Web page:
- More regular bowel movements and urine excrete toxins.
- Other research has suggested that staying hydrated keeps your memory sharp, your mood stable and your motivation intact. You can also think through a problem more easily.
Fun Fact: People do not necessarily require 8-13 cups of water per day. Hydration needs depend on activity level, dietary intake and even the outside temperature.
If you have a desk job (or any job really), try putting a larger glass of water very close by – this could be by your computer or in a portable bottle. You’ll be surprised how often you will take a swig when it’s right in front of you! Try it out, bet you’ll be better hydrated.
6. Make Time for Fun
As adults, we forget to have fun! I am guilty of being far too serious. And for what? Life is short. Why not prioritize laughter? Will we ever look back on our life and wish we were more serious? If you are having fun, you are prioritizing YOUR inherent desire for joy. Who’s with me?
How Fun Improves Diet:
- If you feel happier you can make eating well fun instead of stressful.
- Can enjoy activities (physical activity or movement) that are enjoyable, which makes this more sustainable. Cascade of health and habit benefits.
- When having fun, we produce less stress hormone which boosts productivity to do things like meal plan, meal prep or simply to relax and unwind because you deserve it!
- Look at your day-to-day activities and see if you can increase the fun-factor. Maybe weekend breakfasts become a themed event.
- Bring a magazine to remind you to take time for a lunch to relax during a busy day at work.
- Dance in the morning to your favourite music. Why? Because prioritizing fun is prioritizing YOU.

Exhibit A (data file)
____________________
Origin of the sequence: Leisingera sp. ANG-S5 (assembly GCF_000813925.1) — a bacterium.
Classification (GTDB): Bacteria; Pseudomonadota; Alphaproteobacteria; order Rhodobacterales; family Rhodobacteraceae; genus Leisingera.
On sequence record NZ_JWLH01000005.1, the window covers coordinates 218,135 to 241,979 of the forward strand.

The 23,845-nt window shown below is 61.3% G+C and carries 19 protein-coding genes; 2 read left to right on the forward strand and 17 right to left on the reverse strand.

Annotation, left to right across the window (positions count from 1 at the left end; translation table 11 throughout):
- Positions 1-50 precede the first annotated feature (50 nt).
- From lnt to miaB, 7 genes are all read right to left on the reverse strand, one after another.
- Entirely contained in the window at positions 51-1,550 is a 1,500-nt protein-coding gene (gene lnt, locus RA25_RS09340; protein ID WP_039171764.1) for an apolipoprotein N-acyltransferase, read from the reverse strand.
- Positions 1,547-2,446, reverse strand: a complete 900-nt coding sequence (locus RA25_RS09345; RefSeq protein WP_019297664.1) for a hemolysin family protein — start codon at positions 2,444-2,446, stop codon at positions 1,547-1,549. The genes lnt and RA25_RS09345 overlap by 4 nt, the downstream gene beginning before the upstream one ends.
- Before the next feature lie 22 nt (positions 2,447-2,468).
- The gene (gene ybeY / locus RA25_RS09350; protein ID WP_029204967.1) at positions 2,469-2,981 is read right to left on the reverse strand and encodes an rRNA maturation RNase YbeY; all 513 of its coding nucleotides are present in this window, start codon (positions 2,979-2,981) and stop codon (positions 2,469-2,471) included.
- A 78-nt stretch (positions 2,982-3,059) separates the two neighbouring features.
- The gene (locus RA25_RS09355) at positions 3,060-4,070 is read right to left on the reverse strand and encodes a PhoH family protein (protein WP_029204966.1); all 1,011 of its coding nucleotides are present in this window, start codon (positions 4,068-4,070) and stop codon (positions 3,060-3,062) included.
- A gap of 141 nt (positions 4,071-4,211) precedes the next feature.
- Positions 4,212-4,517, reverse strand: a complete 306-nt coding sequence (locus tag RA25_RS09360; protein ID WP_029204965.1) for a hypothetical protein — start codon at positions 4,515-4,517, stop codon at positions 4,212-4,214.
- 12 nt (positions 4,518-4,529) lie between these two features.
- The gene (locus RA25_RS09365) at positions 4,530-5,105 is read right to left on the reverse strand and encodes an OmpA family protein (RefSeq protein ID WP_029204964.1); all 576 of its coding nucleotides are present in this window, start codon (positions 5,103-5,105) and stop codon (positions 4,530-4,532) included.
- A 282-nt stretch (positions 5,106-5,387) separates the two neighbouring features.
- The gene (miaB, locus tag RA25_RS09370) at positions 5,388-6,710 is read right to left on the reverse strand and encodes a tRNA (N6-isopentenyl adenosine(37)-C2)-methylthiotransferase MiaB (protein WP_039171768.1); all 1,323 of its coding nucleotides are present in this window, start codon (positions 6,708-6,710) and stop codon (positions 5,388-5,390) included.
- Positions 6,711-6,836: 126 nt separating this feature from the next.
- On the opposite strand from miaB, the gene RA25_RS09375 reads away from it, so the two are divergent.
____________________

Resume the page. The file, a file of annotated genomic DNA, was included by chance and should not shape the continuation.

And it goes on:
Stepping away from your cell phone can improve your self-care. Did you know that we spend an average of 3 hours daily on our smartphones? Yikes! Think of all the other things we could do with that time. Not that all cell and social media use is bad. However, the psychological impact on mental health is becoming more apparent. People can feel less happy, more depressed and more isolated when spending more time scrolling through perfect images and comparing themselves to unrealistic standards.
Did you know that we spend an average of 3 hours dailyon our smartphones?
How unplugging can improve your diet:
- Gives you extra time to sit, relax, exercise, meal plan, or visit with friends/family. This could mean more family meals and more home cooking.
- Avoid comparing yourself to others (who may exercise daily or cook perfect meals). Instead, you may use ideas for inspiration but focus on starting where you are today.
- More time in the kitchen and less time on phones would allow people to make leftovers and have them for lunch. This could also save money and improve healthfulness of diet.
- Choose a time to power down at night and no longer check social media, e-mails or others websites. Instead, focus on being with yourself and be bored – it’s a good thing! We don’t often have the luxury of feeling bored when we are over-stressed and over-committed.
- Choose to live your life! What is happening in front of you is more important than what is happening on your phone. Savour and enjoy the moment you are in.
- Put your phone away from your bedside, group apps into folders so they are less convenient to open.
Self-Care is key to mental, physical and emotional wellness. Taking more time for yourself will pay off exponentially. When your metaphorical cup is full, only then can you fill up others. You cannot give what you don’t already have. Additionally, choosing to improve your self-care can improve nutrition. Above all, be sure to prioritize: getting plenty of sleep, practicing positive self-talk, eating well, getting active, staying hydrated, making time for fun and unplugging!
For more information on how to implement more self-care into your life come out to our Self-Care Sunday Retreat on June 2! Come out for restorative yoga, mindfulness meditation, learn how to expertly meal plan, enjoy a food demo lunch, mini massages, prizes and more! Click here to save your spot before they fill up! Click the blue “Sign Up Now!” to register.
Now it’s your turn! Do you practice self-care? What do you find most helpful for focusing on yourself despite competing demands? What are you inspired to incorporate into your routine to improve your health?